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11Jun12

Greetings,

This blog has been “paused”.

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There are so many varieties of what an International school’s classroom looks like.  At the International School Bangkok (ISB), the classrooms look similar across pre-k-12th grade.  They are rich with students whose home language is NOT English, and they have students who are new to English and then there is everyone else (native English speakers, Learning Resource students, Speech-Language students, high-flyers, intervention etc..)

  • ELL:  English Language Learners (not in official program support)
  • EAL: English as an Additional Language (official program support)
  • EAP: English for Academic Purposes (official program support)

Provided is a visual for the EAL support program in the Elementary school at ISB.  As all students have Academic language needs, some students have more demanding English needs, and these students receive extra support with the English as an Additional Language Program (EAL). When there is a most urgent need for English language learners (these are the zero English beginning speakers), and extra class is provided to support their language needs outside of the classroom in place of one of their world language choices (Students take Thai or Spanish or Mandarin or English).

The goal of the EAL program is to meet students needs inside a push-in support co teaching model, and a pull-out academic based English language support class.  With the partnership of the amazing language rich experiences provided by the mainstream teacher, and the extra support from the EAL teacher inside-outside the classroom…the EAL students are able to succeed with learning English and academic content throughout the day.


How do parents play a positive role in fostering good language habits for their children?  Can schools influence what language parents speak to their child at home?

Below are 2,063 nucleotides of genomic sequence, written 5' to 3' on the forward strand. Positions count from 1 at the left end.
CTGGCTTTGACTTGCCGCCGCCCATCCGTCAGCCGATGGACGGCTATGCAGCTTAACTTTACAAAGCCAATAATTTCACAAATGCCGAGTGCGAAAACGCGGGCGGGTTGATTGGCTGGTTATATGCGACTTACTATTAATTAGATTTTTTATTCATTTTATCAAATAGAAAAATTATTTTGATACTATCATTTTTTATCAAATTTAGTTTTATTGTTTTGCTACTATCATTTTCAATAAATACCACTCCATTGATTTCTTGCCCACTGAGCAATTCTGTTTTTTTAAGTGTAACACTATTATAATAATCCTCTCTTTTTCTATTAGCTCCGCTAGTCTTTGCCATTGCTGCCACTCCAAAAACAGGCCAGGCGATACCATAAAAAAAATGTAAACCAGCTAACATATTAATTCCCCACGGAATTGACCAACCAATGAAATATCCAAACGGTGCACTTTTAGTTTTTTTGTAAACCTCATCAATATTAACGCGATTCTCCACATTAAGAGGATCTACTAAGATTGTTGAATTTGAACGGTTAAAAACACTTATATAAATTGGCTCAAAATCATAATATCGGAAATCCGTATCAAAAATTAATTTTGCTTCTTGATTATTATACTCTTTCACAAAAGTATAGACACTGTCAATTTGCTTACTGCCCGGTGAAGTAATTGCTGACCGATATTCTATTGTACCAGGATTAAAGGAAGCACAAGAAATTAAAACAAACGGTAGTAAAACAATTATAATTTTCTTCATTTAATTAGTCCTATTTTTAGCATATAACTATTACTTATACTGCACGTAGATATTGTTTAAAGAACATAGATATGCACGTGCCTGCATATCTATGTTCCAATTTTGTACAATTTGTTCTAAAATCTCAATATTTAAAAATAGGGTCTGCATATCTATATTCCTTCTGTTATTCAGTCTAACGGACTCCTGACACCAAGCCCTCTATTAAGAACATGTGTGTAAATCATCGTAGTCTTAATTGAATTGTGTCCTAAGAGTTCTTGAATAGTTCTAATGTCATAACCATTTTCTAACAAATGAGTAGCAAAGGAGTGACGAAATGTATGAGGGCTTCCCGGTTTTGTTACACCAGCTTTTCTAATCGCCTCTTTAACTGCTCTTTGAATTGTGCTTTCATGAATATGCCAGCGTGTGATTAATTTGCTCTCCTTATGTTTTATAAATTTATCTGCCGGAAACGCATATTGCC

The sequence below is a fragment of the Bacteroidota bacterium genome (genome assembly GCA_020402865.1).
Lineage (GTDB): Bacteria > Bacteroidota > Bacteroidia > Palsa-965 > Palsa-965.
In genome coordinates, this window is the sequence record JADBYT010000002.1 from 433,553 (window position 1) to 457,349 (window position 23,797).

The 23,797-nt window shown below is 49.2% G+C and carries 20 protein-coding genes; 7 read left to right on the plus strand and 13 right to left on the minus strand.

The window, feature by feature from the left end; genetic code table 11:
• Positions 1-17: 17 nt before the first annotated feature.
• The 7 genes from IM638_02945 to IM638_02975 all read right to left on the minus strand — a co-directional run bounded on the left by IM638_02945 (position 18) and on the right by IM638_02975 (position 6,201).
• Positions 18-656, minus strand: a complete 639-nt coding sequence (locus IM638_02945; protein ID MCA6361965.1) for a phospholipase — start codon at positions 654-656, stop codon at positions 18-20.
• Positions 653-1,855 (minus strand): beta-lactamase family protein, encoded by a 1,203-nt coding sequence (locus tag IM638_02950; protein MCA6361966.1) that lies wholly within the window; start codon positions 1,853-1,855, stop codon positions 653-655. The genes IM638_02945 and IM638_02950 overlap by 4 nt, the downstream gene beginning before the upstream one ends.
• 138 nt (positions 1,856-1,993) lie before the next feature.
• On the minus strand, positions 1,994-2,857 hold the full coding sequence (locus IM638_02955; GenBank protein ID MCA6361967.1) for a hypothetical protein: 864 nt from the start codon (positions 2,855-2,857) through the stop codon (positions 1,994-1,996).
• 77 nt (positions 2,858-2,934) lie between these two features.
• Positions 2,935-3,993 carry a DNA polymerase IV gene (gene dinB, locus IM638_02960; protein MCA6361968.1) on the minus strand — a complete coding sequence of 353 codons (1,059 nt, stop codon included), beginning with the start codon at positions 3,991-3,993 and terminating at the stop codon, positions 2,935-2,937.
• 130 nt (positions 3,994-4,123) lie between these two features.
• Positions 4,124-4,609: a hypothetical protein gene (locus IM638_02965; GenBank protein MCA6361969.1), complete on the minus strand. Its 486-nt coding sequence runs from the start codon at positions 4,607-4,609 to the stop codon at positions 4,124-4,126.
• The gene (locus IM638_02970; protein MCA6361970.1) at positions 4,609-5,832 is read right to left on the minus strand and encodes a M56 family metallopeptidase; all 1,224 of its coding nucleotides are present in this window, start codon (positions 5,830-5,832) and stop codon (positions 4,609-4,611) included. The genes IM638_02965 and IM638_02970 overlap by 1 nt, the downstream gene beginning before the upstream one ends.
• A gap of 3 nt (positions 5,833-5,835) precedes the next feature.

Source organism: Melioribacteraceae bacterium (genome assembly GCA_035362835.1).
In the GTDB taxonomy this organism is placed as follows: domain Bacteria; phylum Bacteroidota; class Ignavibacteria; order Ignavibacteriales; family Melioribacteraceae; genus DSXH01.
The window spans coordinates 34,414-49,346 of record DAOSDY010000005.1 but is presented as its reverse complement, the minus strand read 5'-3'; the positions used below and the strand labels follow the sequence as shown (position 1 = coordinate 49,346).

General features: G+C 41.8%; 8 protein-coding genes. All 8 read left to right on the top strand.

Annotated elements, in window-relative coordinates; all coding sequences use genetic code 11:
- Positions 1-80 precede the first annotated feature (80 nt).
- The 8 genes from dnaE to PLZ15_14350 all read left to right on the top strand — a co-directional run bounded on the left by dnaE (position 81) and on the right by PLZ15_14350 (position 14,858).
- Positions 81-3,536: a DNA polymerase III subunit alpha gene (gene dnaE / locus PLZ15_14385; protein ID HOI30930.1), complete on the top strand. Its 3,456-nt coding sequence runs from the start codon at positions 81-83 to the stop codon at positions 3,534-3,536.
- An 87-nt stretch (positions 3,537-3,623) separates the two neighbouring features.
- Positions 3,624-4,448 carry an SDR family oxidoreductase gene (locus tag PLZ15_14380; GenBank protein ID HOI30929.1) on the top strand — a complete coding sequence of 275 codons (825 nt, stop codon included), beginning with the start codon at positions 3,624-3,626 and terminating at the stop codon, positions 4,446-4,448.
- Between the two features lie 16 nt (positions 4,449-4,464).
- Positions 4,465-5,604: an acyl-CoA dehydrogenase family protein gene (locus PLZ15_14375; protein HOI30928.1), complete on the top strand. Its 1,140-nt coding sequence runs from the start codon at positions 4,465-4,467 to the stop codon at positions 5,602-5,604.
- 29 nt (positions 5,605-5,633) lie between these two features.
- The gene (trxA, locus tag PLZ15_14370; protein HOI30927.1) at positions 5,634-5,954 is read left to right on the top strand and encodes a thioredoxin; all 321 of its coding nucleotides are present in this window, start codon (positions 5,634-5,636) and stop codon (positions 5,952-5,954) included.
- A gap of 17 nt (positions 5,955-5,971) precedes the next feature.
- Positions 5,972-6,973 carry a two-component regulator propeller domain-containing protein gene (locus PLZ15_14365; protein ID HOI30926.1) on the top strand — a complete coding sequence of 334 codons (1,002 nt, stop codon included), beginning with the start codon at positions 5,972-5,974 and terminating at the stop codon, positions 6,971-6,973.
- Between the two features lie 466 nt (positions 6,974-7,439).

As an EAL teacher, I work daily with young non-English speaking learners and help support their English language acquisition.  As the school language is English, about 60% of the students speak another language other than English at home.  What should parents do?  Speak their home language or their non-fluent English to their children?  Parents want the best for their children, and they want their children to be successful at school.  Many parents feel responsible to teach their students English.   My view?  NO!  Parents please speak your mother tongue and start at the birth of your child!!  Speak your native language at home, and leave English (or other target language) to the system at school.  When non-English speakers teach English to their children, this can present an array of problems for the learner:  confusion of identity; poor grammar; and lack of mother tongue.

Each family situation in unique.  An important role at my school is educating and fostering communication with parents. Meeting with parents and setting up educational workshops is an effective means to help educate parents on current research,  school expectations, and ways they can support their child’s home language.  Research shows: “The level of development of children’s mother tongue is a strong predictor of their second language development.” Jim Cummins.  This means….if your first language is strong, chances are the second, or third language you learn will also be strong.

Here are a few examples of how languages look in different families:

Mai is a girl who speaks Thai at home with her parents.  They read in Thai daily.  She has a good vocabulary and can express herself in Thai very well.  When Mai learned English, she was also able to express her ideas and use a good vocabulary. The strengths of her home language transferred into strengths in her second (…third etc.) language.  A strong first language foundation for Mai was established.

Elan speaks both Hebrew and French at home.  French only with mom, and Hebrew only with dad.  The family language is French and Elan learns English at school.  Elan knows what is expected of her in each speaking context and has little problems speaking the appropriate language for the situation.  When asked what language she thinks in, she says mostly French.  She has the potential to be a successful multilingual, multi-literate citizen and she is 6 years old.  Parents have a clearly made family language plan.

Bryce is Korean.  His parents do not know English very well, yet decided to speak to him in both Korean and English.  The English goal was to help him get ready and have “head-start” in his English speaking school.  Bryce does not read in Korean and has learnt to read in English, yet has difficulty.  Bryce cannot express his ideas clearly in Korean nor in English.  Bryce mixes the languages in context and gets frustrated.  He is weak in both languages.  He faces a deep challenge with understanding his academics.

The lack of a strong first language foundation can have profound effects for learners.

Parents, talk about goals for your children and be consistent :)




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